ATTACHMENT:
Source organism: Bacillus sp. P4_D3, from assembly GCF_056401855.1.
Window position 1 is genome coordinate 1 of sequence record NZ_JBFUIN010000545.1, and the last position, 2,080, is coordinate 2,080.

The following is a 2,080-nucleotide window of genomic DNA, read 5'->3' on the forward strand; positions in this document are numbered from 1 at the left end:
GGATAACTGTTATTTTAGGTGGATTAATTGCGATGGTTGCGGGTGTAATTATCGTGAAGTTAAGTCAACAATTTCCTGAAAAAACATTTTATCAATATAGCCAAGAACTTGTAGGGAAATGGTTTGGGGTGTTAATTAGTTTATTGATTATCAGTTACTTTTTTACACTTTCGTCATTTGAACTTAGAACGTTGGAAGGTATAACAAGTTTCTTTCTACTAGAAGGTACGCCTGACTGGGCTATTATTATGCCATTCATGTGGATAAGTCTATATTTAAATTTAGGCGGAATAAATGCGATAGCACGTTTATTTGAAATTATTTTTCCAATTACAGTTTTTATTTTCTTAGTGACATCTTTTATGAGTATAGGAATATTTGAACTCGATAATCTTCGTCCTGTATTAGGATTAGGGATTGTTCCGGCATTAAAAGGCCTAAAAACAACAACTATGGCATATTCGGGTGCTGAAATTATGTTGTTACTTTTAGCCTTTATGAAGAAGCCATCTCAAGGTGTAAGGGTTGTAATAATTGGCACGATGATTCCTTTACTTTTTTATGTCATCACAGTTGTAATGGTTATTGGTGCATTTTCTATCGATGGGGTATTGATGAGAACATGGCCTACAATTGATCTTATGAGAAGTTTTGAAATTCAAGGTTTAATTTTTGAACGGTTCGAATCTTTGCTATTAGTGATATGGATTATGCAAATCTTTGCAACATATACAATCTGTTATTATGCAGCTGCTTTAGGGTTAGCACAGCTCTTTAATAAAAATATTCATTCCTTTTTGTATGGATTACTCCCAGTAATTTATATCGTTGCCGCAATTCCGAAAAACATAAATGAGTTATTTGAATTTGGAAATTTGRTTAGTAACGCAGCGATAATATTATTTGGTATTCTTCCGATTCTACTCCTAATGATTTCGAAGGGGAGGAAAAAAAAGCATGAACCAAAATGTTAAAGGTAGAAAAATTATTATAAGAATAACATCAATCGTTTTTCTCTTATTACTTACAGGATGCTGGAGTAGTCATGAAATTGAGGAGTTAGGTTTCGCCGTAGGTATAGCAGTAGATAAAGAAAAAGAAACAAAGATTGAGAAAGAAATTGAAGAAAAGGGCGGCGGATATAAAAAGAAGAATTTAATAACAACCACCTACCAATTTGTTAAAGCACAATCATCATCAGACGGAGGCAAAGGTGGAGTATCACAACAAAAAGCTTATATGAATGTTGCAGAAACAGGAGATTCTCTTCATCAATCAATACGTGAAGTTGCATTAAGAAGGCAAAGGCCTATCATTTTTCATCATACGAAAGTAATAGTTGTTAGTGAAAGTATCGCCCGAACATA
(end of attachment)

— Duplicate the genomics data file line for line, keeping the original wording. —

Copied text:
Source organism: Bacillus sp. P4_D3, from assembly GCF_056401855.1.
Window position 1 is genome coordinate 1 of sequence record NZ_JBFUIN010000545.1, and the last position, 2,080, is coordinate 2,080.

The following is a 2,080-nucleotide window of genomic DNA, read 5'->3' on the forward strand; positions in this document are numbered from 1 at the left end:
GGATAACTGTTATTTTAGGTGGATTAATTGCGATGGTTGCGGGTGTAATTATCGTGAAGTTAAGTCAACAATTTCCTGAAAAAACATTTTATCAATATAGCCAAGAACTTGTAGGGAAATGGTTTGGGGTGTTAATTAGTTTATTGATTATCAGTTACTTTTTTACACTTTCGTCATTTGAACTTAGAACGTTGGAAGGTATAACAAGTTTCTTTCTACTAGAAGGTACGCCTGACTGGGCTATTATTATGCCATTCATGTGGATAAGTCTATATTTAAATTTAGGCGGAATAAATGCGATAGCACGTTTATTTGAAATTATTTTTCCAATTACAGTTTTTATTTTCTTAGTGACATCTTTTATGAGTATAGGAATATTTGAACTCGATAATCTTCGTCCTGTATTAGGATTAGGGATTGTTCCGGCATTAAAAGGCCTAAAAACAACAACTATGGCATATTCGGGTGCTGAAATTATGTTGTTACTTTTAGCCTTTATGAAGAAGCCATCTCAAGGTGTAAGGGTTGTAATAATTGGCACGATGATTCCTTTACTTTTTTATGTCATCACAGTTGTAATGGTTATTGGTGCATTTTCTATCGATGGGGTATTGATGAGAACATGGCCTACAATTGATCTTATGAGAAGTTTTGAAATTCAAGGTTTAATTTTTGAACGGTTCGAATCTTTGCTATTAGTGATATGGATTATGCAAATCTTTGCAACATATACAATCTGTTATTATGCAGCTGCTTTAGGGTTAGCACAGCTCTTTAATAAAAATATTCATTCCTTTTTGTATGGATTACTCCCAGTAATTTATATCGTTGCCGCAATTCCGAAAAACATAAATGAGTTATTTGAATTTGGAAATTTGRTTAGTAACGCAGCGATAATATTATTTGGTATTCTTCCGATTCTACTCCTAATGATTTCGAAGGGGAGGAAAAAAAAGCATGAACCAAAATGTTAAAGGTAGAAAAATTATTATAAGAATAACATCAATCGTTTTTCTCTTATTACTTACAGGATGCTGGAGTAGTCATGAAATTGAGGAGTTAGGTTTCGCCGTAGGTATAGCAGTAGATAAAGAAAAAGAAACAAAGATTGAGAAAGAAATTGAAGAAAAGGGCGGCGGATATAAAAAGAAGAATTTAATAACAACCACCTACCAATTTGTTAAAGCACAATCATCATCAGACGGAGGCAAAGGTGGAGTATCACAACAAAAAGCTTATATGAATGTTGCAGAAACAGGAGATTCTCTTCATCAATCAATACGTGAAGTTGCATTAAGAAGGCAAAGGCCTATCATTTTTCATCATACGAAAGTAATAGTTGTTAGTGAAAGTATCGCCCGAACATA